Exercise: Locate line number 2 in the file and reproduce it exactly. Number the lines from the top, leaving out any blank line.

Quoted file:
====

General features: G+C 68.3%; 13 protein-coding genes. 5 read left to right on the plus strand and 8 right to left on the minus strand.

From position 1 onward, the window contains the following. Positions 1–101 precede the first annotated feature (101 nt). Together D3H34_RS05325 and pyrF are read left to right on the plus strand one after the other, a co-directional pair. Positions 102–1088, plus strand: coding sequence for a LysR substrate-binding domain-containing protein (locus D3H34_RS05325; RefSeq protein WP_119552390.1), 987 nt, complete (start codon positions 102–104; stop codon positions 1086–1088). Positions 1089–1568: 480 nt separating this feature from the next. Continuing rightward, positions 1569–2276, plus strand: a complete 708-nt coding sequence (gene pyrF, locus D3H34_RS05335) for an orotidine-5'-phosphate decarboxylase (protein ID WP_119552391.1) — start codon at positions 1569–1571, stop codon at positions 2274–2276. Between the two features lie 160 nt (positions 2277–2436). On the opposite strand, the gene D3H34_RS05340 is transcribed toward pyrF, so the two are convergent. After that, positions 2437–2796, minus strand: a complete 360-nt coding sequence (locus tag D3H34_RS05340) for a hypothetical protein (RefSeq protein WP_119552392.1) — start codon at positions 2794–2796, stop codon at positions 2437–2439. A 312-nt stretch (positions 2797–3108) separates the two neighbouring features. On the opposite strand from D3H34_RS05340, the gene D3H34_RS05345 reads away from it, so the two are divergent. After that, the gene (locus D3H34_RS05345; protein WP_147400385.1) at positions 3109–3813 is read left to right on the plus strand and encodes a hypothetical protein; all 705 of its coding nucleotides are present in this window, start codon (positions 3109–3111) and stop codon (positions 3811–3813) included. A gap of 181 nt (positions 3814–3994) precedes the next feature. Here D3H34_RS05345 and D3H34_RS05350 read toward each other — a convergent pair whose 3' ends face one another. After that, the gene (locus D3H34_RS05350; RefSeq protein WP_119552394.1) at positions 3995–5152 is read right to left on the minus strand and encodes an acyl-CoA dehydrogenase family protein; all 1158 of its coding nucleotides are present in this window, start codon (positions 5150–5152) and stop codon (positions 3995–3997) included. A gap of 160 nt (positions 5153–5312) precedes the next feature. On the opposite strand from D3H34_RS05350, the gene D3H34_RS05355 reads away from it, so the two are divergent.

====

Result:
From position 1 onward, the window contains the following. Positions 1–101 precede the first annotated feature (101 nt). Together D3H34_RS05325 and pyrF are read left to right on the plus strand one after the other, a co-directional pair. Positions 102–1088, plus strand: coding sequence for a LysR substrate-binding domain-containing protein (locus D3H34_RS05325; RefSeq protein WP_119552390.1), 987 nt, complete (start codon positions 102–104; stop codon positions 1086–1088). Positions 1089–1568: 480 nt separating this feature from the next. Continuing rightward, positions 1569–2276, plus strand: a complete 708-nt coding sequence (gene pyrF, locus D3H34_RS05335) for an orotidine-5'-phosphate decarboxylase (protein ID WP_119552391.1) — start codon at positions 1569–1571, stop codon at positions 2274–2276. Between the two features lie 160 nt (positions 2277–2436). On the opposite strand, the gene D3H34_RS05340 is transcribed toward pyrF, so the two are convergent. After that, positions 2437–2796, minus strand: a complete 360-nt coding sequence (locus tag D3H34_RS05340) for a hypothetical protein (RefSeq protein WP_119552392.1) — start codon at positions 2794–2796, stop codon at positions 2437–2439. A 312-nt stretch (positions 2797–3108) separates the two neighbouring features. On the opposite strand from D3H34_RS05340, the gene D3H34_RS05345 reads away from it, so the two are divergent. After that, the gene (locus D3H34_RS05345; protein WP_147400385.1) at positions 3109–3813 is read left to right on the plus strand and encodes a hypothetical protein; all 705 of its coding nucleotides are present in this window, start codon (positions 3109–3111) and stop codon (positions 3811–3813) included. A gap of 181 nt (positions 3814–3994) precedes the next feature. Here D3H34_RS05345 and D3H34_RS05350 read toward each other — a convergent pair whose 3' ends face one another. After that, the gene (locus D3H34_RS05350; RefSeq protein WP_119552394.1) at positions 3995–5152 is read right to left on the minus strand and encodes an acyl-CoA dehydrogenase family protein; all 1158 of its coding nucleotides are present in this window, start codon (positions 5150–5152) and stop codon (positions 3995–3997) included. A gap of 160 nt (positions 5153–5312) precedes the next feature. On the opposite strand from D3H34_RS05350, the gene D3H34_RS05355 reads away from it, so the two are divergent.